“Overwhelmingly, to a staggering degree, the reaction is negative against it.”
By David Tanner
Land Line Magazine
Some Texans are afraid of losing their land to the Trans-Texas Corridor while others loathe the thought of a quarter-mile-wide swath of toll roads and railway lines transforming the countryside into a superhighway.
People continue to turn out in droves at public meetings concerning the controversial Trans-Texas Corridor proposal, specifically the portion known as the TTC-69 proposed from Brownsville to Texarkana.
A meeting Monday, Jan. 28, at the fairgrounds in Austin County was no exception, drawing more than 1,000 people.
Opposition to the proposed corridor has come from people in all walks of life, said Chris Steinbach, chief of staff for Texas Rep. Lois Kolkhorst, R-Brenham, a Trans-Texas Corridor opponent.
“It’s an interesting mix of Texas citizens,” Steinbach told Land Line.
He said the more “left-leaning people” are expressing concerns about free trade and America’s rights.
“Then you’ve got the very rural, agriculture-based people who have earned a living for generations on the land, and they see it as a huge issue and a land grab,” Steinbach said.
Rural citizens are concerned about the limited access such a high-tech corridor would offer.
“The turnpike concept is foreign to most Texans,” Steinbach said. “Overwhelmingly, to a staggering degree, the reaction is negative against it.”
Steinbach does give the Texas Department of Transportation credit for hosting 12 “town hall” meetings like the one in Austin County, leading up to the 46 public hearings scheduled to begin Feb. 21.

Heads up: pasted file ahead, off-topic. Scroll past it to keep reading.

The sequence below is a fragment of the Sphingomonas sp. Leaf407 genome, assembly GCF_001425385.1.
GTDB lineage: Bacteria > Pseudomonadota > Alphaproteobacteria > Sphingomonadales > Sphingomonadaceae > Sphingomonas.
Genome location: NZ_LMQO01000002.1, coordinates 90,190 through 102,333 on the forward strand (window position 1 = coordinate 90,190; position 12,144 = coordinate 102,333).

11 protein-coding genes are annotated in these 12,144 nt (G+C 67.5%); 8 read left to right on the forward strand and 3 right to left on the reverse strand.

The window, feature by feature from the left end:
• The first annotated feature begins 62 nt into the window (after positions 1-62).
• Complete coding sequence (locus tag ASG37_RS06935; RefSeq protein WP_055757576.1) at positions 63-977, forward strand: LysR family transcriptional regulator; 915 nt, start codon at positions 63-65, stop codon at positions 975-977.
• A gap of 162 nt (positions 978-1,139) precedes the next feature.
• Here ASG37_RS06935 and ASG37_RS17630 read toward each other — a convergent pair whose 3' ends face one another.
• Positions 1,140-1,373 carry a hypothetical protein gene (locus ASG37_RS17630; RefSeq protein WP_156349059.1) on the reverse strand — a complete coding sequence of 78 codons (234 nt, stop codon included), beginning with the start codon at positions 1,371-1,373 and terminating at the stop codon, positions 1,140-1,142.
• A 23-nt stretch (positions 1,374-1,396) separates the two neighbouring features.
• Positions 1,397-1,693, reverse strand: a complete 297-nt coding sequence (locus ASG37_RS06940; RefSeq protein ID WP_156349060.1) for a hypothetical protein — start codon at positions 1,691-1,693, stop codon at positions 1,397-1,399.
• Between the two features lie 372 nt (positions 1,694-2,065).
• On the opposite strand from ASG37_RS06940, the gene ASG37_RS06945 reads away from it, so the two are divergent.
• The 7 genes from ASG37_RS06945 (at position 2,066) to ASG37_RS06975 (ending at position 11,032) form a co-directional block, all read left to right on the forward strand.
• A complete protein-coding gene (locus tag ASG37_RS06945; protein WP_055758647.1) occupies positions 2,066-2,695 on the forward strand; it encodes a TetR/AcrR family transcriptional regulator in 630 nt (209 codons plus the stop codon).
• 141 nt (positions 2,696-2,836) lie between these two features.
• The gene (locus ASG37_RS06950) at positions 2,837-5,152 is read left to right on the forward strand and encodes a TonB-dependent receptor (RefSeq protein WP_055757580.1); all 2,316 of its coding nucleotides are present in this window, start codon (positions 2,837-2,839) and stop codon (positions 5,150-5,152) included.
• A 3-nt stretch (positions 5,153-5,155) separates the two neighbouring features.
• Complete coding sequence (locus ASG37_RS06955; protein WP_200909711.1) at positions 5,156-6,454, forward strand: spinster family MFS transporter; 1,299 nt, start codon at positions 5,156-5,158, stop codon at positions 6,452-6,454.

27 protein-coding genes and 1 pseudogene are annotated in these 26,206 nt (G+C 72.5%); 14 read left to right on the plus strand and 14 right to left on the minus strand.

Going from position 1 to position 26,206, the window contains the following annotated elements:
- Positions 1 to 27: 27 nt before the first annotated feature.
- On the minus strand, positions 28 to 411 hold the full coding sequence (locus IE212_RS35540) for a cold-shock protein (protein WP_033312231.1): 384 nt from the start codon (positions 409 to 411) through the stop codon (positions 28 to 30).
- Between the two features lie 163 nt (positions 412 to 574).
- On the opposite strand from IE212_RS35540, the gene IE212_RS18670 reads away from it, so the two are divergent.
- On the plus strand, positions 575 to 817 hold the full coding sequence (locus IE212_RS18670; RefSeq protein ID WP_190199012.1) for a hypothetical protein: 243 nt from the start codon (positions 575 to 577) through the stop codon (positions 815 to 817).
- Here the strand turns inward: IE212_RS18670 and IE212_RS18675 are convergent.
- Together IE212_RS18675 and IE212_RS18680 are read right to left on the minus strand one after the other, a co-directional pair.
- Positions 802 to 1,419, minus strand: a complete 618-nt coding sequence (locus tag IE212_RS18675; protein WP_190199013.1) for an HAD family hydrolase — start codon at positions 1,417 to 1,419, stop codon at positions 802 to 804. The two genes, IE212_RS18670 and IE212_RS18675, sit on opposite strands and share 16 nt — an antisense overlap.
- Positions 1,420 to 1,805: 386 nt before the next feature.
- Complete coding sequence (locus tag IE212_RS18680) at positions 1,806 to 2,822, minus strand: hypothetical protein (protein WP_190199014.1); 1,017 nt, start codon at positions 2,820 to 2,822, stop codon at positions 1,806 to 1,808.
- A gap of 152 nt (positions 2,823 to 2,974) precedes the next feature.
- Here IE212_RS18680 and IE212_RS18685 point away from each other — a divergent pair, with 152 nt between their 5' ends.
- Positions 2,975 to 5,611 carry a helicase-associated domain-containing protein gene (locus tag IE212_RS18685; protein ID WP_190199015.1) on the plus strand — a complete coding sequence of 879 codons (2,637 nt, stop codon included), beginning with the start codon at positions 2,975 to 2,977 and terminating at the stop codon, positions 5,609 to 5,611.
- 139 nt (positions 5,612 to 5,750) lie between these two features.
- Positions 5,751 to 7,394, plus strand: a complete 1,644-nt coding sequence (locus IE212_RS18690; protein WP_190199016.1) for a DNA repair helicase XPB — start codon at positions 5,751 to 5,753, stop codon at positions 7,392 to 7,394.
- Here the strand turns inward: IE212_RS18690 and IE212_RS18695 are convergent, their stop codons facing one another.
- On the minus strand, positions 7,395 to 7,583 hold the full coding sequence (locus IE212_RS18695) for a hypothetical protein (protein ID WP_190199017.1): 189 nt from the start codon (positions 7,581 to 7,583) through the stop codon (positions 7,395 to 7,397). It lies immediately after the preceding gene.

“To their credit, they’ve taken it on the road to get a temperature check,” Steinbach said.
Texas Gov. Rick Perry proposed the Trans-Texas Corridor in 2003.
Along with the governor-appointed Texas Transportation Commission, TxDOT is in charge of bringing the proposals into environmental compliance and putting contracts out for bid.
The first corridor phase, known as TTC-35, would parallel Interstate 35 and will most likely be built by Cintra-Zachry, a consortium made up of the Spanish firm Cintra Concessiones De Infraestructuras De Transporte and Austin-based Zachry Construction Corp.
Steinbach said the mere mention of private investors operating the roadway is enough to throw Texans for a loop, and their reaction magnifies when it’s a foreign-based investor.
“If you allow a private vendor to operate the facility, you allow one person to profit from the taking of someone’s land,” Steinbach said. “The idea that foreign companies and foreign nations would invest in this is not acceptable to Texans.”
On the issue of right of way, TXDOT officials said in December 2007 that planners would try to incorporate existing routes into the TTC-69 plan, including portions of U.S. 59.
But that might lead to tolls on roadways that are currently toll free.
“Everyone loses,” Steinbach said. “The truck drivers are going to be paying a toll to use a roadway that the rural people don’t want anyway.”
TXDOT has four more “town hall” meetings prior to the official public hearings.
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